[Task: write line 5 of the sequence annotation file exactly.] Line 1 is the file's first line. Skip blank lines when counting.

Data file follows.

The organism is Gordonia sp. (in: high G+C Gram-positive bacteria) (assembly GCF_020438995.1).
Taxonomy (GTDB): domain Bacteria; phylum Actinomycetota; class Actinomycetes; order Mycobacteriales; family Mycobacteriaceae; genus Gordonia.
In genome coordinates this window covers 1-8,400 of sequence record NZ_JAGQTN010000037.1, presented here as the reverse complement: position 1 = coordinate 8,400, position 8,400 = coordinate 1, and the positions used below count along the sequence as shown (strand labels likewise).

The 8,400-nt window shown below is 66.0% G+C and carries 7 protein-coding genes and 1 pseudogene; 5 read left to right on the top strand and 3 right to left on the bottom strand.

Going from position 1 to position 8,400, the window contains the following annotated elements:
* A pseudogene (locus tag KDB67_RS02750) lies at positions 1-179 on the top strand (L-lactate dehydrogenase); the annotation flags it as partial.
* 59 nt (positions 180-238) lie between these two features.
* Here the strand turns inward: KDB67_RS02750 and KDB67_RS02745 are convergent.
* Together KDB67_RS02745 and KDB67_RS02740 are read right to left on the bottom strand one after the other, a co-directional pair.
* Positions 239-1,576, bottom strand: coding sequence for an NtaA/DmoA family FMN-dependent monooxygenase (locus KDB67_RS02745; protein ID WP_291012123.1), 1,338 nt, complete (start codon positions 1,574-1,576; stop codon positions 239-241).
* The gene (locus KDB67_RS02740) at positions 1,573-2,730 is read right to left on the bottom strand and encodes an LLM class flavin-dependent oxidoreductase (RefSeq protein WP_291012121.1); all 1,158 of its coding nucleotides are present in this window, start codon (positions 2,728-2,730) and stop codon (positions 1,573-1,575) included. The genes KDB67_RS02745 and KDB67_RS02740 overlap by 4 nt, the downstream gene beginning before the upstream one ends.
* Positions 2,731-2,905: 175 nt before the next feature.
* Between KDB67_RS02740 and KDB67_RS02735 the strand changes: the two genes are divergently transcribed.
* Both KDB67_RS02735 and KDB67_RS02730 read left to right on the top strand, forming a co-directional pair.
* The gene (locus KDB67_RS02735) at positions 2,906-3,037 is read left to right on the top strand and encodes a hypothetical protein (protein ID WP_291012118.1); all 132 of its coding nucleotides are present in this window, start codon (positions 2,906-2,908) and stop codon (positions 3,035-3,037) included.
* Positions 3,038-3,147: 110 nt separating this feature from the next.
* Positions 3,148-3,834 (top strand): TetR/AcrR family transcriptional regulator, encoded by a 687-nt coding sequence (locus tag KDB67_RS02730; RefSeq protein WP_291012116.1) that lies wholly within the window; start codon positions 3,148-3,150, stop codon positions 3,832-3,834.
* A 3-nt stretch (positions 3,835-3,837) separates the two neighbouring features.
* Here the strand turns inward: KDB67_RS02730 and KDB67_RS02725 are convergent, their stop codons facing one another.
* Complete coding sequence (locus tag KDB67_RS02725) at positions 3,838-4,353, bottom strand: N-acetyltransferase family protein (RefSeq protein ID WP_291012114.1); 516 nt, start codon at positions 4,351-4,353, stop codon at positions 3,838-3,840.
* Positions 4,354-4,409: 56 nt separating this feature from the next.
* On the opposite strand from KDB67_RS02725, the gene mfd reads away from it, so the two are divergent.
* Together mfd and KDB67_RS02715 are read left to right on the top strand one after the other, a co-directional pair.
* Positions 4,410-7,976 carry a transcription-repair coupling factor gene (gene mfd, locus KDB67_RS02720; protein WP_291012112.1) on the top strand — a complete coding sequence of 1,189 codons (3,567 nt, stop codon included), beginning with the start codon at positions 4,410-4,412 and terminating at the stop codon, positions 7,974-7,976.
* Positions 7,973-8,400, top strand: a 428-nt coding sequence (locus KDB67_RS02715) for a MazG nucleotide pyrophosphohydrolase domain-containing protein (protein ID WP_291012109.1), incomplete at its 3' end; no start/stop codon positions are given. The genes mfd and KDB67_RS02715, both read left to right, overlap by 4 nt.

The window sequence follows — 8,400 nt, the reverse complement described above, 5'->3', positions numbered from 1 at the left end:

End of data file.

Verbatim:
Going from position 1 to position 8,400, the window contains the following annotated elements: